As my grandparents have grown older, one of my main concerns for them has been the flu. For me or my daughters, the flu is just a three to five-day inconvenience. For seniors, the flu could mean hospitalization, loss of independence, and worse. Age causes our immune systems to weaken, so people over age 65 are most susceptible to the flu—and need more help to prevent the flu.
My great-uncle was just months short of his 100th birthday when he entered the hospital with the flu. I visited him a few weeks later, but he didn’t recognize me. He never left the hospital. His 100th birthday gathering turned into a memorial rather than a party.
In the 2014-2015 flu season in Canada, seniors made up 70% of all hospitalizations and 90% of all deaths. Many seniors also face chronic conditions, such as heart disease or diabetes, which can be worsened or triggered by the flu. My great-uncle was healthy and living on his own until he caught the flu. On the other hand, my grandma is frail and lives with dementia. I worry about the effects of a flu epidemic in her care home.
How to Help Your Elderly Loved Ones Prevent the Flu
You can help your elderly loved ones prevent the flu by:
- washing your hands frequently before and during visits
- not visiting when you are sick or feeling under the weather
- talking to them about getting the flu vaccine each year
Prevention is one of our best weapons against the flu. When I feel myself coming down with a cold or the flu, or notice one of my girls showing symptoms, I break out my natural remedies to boost our immune systems. Chicken noodle soup will appear on the menu and I’ll start drinking ginger tea. For seniors, however, these remedies may not be enough.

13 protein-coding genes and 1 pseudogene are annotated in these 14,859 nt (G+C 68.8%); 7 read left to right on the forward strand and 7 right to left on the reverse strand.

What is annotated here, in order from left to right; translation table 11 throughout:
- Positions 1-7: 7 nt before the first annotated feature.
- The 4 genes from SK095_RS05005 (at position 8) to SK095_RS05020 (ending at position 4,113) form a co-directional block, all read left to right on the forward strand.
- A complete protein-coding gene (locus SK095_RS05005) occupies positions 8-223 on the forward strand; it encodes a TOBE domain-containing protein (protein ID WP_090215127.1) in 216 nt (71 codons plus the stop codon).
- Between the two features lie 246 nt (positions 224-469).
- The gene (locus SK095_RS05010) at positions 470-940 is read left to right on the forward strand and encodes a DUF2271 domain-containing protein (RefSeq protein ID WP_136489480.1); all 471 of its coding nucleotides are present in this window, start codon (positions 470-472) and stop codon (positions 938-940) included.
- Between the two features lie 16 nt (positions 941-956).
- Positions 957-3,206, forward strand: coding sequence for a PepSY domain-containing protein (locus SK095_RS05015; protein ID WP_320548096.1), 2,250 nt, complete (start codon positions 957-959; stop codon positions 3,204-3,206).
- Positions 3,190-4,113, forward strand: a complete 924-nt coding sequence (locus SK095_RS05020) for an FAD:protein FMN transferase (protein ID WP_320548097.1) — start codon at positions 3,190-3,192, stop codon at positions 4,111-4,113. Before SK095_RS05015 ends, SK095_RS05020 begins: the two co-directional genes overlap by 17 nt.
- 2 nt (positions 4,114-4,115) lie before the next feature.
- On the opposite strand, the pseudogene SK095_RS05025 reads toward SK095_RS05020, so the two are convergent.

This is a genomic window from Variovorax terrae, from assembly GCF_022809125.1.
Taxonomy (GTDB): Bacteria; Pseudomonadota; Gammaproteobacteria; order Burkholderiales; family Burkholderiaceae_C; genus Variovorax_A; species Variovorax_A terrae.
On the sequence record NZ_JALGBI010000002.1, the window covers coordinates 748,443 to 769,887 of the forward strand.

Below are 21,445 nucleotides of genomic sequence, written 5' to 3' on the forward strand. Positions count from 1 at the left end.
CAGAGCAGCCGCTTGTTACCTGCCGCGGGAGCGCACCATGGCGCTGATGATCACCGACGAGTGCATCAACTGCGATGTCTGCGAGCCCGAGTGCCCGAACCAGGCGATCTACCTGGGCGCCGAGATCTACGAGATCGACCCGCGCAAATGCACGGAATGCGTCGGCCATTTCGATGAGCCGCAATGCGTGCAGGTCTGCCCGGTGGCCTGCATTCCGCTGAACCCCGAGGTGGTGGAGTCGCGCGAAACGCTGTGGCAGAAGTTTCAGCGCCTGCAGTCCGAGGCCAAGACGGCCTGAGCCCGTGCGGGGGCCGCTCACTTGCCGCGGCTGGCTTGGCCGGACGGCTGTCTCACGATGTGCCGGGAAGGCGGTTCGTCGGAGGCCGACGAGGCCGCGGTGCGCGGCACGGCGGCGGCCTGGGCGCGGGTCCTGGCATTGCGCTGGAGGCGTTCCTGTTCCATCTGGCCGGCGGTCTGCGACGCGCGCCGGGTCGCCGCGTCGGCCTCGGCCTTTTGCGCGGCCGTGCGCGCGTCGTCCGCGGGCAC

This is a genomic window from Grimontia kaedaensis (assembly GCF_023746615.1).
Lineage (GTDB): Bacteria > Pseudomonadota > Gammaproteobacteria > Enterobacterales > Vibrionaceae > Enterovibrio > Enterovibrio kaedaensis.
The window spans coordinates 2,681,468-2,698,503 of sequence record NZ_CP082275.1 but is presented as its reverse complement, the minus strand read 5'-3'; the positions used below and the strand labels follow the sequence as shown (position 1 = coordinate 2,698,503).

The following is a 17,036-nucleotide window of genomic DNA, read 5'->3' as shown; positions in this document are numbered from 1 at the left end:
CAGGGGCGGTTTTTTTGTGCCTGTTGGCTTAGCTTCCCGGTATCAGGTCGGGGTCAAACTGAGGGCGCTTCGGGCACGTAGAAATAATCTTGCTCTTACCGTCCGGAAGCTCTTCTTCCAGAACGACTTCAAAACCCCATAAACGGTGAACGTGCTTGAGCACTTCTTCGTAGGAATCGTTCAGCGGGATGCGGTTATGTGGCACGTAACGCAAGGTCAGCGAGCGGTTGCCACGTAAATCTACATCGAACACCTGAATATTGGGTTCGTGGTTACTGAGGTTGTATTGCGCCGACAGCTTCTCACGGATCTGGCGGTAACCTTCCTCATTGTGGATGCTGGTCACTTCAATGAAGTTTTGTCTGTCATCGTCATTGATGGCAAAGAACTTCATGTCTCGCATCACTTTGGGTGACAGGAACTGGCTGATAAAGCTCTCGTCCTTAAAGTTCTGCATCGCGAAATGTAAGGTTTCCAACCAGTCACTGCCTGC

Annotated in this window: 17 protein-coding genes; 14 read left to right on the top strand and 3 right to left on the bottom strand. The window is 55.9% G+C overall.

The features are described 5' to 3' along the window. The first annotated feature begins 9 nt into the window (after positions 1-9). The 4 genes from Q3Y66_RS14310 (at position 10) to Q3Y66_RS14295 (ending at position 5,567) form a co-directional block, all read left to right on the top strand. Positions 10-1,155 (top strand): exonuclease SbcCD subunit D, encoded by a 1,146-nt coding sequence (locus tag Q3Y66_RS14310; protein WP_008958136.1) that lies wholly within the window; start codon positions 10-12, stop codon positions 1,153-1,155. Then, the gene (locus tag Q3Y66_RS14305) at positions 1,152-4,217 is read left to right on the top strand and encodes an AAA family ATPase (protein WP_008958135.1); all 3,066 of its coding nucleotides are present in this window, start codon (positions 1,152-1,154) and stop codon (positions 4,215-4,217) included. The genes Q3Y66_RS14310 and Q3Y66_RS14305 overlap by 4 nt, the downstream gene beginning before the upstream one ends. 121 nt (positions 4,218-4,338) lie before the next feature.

It’s extremely important that seniors are vaccinated against the flu. However, the regular flu vaccine is approximately 50% less effective in people over 65 than in younger, healthy adults. In 2015, a higher dose vaccine was approved for use in Canada. It is now available to seniors, and has been shown to be more effective for them. However, most provinces and territories still give seniors the regular dose vaccine.
Seniors and their families can talk to their doctors about getting the higher dose vaccine for better flu prevention. Our elderly loved ones served us all their lives and now deserve the best care we can offer them.
While my grandma is in a care home, my grandpa currently lives on his own. He visits Grandma regularly and still helps with her laundry, as well as doing his own grocery shopping. Getting the flu could mean an end to this independence; preventing the flu helps ensure that he’s around not only for my grandma, but for me and my children as well. I know that I’m blessed to still have my grandparents around, and I’m grateful for their good health thus far.
As winter approaches, talk to your parents or grandparents about flu prevention. Help them take care of themselves and, if necessary, talk to their doctor or care providers about the right vaccine for the flu, or visit CARP.ca/flu to learn more about the higher-dose flu shot.
Do your parents or grandparents get the flu vaccine? Have you talked to them about how to prevent the flu?
I received compensation for this post; all opinions expressed remain my own.